Sleep Problems Increase Stroke Risk In Elderly
We all know that sleep is incredibly important for our health and overall well-being, but did you know that too little sleep can increase strong risk-particularly among seniors?
New findings published in the journal Stroke found that fragmented sleep--otherwise known as rest in which an individual is repeatedly awakened--can deprive the brain of oxygen, increasing the risk of stroke.
"The forms of brain injury that we observed are important because they may not only contribute to the risk of stroke but also to chronic progressive cognitive and motor impairment," said Dr. Andrew Lim, an assistant professor of neurology at the University of Toronto, in a news release.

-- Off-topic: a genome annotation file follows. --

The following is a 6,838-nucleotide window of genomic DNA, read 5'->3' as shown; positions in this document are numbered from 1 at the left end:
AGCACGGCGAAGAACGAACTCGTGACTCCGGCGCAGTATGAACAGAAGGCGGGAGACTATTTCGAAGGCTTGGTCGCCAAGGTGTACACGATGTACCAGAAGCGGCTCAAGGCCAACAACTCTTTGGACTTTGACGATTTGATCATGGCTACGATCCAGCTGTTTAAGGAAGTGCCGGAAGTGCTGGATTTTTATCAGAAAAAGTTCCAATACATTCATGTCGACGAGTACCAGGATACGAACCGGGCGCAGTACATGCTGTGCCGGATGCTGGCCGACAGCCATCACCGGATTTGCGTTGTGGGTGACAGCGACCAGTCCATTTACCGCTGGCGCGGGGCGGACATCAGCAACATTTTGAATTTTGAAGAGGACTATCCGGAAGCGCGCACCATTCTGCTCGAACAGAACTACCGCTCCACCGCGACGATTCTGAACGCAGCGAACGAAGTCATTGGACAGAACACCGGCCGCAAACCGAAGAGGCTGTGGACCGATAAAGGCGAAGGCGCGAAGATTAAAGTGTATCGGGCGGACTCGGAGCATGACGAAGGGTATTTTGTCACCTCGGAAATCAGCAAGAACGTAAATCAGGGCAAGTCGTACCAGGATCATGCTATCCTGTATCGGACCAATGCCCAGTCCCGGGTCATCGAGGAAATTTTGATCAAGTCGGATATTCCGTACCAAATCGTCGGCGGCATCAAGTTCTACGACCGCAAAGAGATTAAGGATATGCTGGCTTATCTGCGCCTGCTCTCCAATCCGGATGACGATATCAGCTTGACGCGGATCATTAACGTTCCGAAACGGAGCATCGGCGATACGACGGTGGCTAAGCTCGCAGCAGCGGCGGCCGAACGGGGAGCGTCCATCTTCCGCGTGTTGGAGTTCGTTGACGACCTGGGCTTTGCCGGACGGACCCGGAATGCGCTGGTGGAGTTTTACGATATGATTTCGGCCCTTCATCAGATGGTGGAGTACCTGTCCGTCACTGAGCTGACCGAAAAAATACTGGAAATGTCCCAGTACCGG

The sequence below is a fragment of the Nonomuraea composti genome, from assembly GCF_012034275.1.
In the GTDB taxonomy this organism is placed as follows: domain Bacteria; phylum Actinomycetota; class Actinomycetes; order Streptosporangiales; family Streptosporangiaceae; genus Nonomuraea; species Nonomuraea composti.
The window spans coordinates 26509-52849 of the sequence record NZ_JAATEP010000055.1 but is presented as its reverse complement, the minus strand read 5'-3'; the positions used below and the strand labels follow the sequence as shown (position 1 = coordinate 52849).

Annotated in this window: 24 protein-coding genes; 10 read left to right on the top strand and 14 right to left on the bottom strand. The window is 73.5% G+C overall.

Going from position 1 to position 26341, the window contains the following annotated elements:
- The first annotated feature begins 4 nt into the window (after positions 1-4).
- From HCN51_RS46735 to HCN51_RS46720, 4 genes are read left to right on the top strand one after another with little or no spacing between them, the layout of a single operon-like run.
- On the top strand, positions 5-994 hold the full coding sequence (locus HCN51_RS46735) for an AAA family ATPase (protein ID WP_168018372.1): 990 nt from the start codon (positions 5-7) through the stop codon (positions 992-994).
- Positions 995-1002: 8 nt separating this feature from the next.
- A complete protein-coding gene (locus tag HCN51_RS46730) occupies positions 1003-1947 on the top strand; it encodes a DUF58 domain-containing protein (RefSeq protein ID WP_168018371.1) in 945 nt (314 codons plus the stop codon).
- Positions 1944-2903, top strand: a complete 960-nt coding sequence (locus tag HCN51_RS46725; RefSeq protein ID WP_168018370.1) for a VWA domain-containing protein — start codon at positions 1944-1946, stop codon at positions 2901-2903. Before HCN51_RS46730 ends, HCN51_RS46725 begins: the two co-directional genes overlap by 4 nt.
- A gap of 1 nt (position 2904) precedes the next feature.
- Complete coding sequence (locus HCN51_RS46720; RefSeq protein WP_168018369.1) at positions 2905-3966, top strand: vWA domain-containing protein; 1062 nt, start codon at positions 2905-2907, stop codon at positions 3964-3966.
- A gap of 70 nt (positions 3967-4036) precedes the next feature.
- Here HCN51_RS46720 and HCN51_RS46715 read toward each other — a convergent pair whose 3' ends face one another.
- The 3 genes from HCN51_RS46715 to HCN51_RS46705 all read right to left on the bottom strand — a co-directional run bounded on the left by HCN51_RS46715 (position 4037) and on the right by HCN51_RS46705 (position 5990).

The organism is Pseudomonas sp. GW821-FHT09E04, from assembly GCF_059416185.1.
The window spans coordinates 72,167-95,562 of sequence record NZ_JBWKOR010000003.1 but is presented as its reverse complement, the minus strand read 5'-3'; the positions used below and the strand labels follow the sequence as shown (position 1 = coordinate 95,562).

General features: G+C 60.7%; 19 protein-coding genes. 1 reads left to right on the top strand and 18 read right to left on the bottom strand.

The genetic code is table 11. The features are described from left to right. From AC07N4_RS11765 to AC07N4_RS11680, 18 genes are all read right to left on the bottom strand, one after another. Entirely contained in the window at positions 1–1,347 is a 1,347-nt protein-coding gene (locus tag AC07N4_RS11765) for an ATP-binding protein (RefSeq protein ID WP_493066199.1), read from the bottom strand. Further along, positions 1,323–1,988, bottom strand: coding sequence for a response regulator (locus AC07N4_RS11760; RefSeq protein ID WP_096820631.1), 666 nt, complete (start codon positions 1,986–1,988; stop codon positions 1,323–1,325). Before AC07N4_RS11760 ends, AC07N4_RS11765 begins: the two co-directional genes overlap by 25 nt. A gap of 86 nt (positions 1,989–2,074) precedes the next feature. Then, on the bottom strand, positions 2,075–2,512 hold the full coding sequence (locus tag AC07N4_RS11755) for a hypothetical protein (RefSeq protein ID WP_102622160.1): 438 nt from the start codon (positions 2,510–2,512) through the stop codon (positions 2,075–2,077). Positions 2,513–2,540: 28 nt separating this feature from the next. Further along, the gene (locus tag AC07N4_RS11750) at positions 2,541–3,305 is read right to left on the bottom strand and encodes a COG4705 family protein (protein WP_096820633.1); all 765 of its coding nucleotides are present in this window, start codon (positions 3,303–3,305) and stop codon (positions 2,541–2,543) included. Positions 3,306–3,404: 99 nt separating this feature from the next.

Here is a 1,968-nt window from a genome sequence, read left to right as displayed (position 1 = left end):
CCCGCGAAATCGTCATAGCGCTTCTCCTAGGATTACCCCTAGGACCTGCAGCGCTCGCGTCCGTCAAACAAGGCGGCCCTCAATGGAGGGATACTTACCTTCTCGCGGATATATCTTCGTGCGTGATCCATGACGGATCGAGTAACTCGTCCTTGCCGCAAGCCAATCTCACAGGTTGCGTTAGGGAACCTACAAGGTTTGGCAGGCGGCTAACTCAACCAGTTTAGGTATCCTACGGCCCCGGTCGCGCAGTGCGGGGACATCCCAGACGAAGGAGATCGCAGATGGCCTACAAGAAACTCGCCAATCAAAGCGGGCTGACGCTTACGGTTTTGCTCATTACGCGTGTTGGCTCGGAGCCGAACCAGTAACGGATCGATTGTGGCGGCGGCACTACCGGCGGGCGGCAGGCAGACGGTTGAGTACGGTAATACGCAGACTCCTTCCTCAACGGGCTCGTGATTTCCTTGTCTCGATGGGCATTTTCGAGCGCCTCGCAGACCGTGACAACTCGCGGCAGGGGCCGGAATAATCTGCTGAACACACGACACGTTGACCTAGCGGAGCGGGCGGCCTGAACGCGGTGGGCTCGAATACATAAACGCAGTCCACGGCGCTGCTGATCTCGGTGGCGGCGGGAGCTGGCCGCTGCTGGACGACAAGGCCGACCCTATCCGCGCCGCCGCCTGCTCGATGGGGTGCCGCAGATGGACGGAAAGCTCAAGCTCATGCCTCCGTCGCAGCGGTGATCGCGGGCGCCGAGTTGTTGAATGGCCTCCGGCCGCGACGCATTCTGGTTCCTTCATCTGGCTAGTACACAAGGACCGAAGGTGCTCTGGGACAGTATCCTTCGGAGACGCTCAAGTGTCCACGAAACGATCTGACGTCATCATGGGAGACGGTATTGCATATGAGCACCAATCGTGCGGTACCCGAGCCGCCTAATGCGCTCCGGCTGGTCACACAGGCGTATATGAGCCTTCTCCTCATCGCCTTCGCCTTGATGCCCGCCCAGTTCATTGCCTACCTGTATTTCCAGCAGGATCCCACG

During the study, researchers autopsied the brains of 315 people around age 90 whose sleep had been monitored for at least one full week around-the-clock for quality, as well as to determine circadian rhythms.
Findings revealed that 61 percent of individuals' brains in the study showed moderate to severe signs of blood vessel damage. Another 29 percent showed signs of stroke.
Furthermore, participants with greater sleep fragmentation were 27 percent more likely to have severe arteriosclerosis--otherwise known as a build-up of fats, cholesterol and other substances in and on artery walls.
However, researchers caution that the study results cannot determine if sleep problems cause brain damage or if brain damage causes sleep problems, etc.
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